Long range, the emphasis of Steyer’s organization on education could bring about a populace more employable and, equally important, intelligent enough to sort through some of the flurry of information and misinformation that is dumped upon them. In the current election this is a skill that could have come in handy.
This brings up another action we can take. Even though journalism is not a group or organization we can join, we can support it through subscriptions, letters and viewing habits. Yes, much reporting on the recent election became a kind of click bait, but we also saw some signs of real journalism. There were good follow-up questions, unrelenting efforts to get an answer, and journalists able to not be distracted by the “Shiny Object.” Some were even taking risks to their own safety to seek and tell the truth.  They are my heroes, (along with classroom teachers and parents.)
Many otherwise sedentary people are trying to figure out what action to take before the energy wains and “settling” takes over again. This time and this situation might have brought a lot of us awake. So in that respect, maybe it could be a good thing. Many artists describe the experience of working on a piece where there was an obstacle or a mistake. As they address and work around that mistake they create an even better work of art. I’m trying to see this situation in that way. How can the mobilization of this sleeping giant of good intentions awakened into action create a more beautiful outcome?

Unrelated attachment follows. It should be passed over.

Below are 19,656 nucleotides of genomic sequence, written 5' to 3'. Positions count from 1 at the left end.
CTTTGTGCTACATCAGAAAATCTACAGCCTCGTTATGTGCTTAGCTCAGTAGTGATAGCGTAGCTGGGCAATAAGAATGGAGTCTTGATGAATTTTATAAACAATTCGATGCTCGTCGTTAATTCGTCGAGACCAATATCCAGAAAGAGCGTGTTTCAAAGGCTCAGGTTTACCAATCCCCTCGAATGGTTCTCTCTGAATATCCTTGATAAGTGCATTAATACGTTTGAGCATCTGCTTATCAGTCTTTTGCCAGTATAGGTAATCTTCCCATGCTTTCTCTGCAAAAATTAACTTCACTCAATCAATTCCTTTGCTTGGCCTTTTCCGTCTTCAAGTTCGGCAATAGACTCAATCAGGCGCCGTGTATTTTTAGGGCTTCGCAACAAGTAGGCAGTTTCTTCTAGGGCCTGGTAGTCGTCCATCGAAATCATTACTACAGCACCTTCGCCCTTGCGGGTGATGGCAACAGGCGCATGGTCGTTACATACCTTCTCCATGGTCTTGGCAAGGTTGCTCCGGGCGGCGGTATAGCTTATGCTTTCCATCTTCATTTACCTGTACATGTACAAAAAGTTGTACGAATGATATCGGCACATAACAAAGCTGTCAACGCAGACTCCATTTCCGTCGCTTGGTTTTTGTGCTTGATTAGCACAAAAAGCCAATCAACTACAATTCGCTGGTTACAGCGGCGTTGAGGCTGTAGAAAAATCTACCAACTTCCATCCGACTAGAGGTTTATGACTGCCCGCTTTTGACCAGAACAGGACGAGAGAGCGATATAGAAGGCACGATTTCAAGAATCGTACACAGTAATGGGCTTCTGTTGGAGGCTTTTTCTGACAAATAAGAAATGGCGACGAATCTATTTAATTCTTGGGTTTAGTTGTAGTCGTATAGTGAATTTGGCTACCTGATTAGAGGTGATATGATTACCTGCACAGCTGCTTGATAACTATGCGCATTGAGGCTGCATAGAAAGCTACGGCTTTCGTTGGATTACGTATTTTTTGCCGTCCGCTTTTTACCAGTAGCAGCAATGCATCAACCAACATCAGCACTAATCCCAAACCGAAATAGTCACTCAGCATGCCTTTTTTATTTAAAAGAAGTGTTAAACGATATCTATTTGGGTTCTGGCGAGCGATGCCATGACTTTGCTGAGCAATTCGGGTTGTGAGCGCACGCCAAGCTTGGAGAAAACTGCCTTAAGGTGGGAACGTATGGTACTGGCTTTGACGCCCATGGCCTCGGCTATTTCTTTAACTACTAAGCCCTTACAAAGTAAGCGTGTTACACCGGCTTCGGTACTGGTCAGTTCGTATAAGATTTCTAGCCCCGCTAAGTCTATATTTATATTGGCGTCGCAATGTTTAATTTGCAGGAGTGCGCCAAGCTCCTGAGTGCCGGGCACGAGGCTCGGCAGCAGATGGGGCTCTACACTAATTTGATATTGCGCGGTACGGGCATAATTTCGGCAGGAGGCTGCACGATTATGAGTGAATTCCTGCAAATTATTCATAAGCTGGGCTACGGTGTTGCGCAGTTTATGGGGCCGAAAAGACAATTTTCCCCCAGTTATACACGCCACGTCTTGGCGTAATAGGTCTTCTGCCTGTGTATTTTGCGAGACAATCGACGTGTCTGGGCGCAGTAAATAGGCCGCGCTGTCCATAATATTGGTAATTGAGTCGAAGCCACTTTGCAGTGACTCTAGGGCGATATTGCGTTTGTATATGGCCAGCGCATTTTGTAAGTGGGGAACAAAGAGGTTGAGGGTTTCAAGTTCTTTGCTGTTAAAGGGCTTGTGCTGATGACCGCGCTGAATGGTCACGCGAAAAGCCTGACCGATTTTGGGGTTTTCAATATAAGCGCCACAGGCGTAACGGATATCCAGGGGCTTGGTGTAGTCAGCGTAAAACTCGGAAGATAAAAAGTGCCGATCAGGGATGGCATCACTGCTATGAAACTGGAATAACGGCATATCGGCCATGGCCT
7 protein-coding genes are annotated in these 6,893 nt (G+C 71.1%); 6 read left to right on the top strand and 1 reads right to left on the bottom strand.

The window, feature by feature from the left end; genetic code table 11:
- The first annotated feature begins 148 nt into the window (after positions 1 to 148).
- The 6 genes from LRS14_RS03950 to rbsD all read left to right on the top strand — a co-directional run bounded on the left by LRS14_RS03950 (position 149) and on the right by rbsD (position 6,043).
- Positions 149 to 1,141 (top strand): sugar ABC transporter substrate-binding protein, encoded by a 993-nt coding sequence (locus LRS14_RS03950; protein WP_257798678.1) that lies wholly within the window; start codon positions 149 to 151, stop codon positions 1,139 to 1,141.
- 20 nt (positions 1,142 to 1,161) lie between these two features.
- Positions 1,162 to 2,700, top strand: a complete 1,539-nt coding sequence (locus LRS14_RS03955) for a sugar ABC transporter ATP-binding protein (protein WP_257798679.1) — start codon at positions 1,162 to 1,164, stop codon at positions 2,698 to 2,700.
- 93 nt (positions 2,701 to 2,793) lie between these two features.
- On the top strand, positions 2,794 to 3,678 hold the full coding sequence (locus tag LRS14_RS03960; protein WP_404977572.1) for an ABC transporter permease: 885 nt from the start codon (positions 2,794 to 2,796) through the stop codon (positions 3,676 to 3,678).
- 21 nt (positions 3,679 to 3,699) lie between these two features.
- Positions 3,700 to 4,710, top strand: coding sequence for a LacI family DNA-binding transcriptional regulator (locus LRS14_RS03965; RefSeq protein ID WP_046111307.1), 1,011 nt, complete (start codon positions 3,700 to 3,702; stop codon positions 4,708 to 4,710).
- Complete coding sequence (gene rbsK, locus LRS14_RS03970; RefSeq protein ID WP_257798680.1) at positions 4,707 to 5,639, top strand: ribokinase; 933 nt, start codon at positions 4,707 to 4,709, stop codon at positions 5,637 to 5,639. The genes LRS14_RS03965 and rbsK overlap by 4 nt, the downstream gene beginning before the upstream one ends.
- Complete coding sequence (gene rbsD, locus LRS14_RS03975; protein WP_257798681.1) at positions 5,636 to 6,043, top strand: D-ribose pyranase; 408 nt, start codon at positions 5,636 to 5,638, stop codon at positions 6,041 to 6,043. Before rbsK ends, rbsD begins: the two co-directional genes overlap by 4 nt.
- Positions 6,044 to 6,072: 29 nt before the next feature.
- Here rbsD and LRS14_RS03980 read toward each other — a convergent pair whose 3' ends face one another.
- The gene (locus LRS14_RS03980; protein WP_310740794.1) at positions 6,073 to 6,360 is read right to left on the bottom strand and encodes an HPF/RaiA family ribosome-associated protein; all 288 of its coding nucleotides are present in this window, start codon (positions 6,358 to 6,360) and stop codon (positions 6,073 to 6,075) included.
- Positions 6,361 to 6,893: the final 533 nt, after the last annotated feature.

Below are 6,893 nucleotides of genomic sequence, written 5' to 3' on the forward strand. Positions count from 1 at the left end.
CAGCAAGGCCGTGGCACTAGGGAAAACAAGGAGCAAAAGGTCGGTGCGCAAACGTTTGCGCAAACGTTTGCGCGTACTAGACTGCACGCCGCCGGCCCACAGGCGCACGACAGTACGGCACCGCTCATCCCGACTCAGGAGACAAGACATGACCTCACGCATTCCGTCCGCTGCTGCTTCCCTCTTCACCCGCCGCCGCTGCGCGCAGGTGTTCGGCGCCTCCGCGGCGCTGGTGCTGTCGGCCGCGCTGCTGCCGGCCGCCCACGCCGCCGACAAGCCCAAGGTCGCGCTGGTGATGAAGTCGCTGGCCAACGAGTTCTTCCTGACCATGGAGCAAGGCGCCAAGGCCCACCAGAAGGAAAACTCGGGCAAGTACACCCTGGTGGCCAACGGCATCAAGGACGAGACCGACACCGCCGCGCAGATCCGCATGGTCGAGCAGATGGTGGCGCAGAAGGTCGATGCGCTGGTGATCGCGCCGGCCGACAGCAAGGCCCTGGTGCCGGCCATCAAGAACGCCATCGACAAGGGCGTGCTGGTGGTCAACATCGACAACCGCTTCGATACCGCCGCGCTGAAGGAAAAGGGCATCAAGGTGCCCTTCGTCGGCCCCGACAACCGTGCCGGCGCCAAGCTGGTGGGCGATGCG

Some will be satisfied with rallies and marches and the benefit is to let the opposition know that we are here, but those expressions are at their best if they mobilize us to action and let the other side know that we are here to DO something. If the anger is energizing us, then stay angry - but let it help us also stay focused, active and hopeful.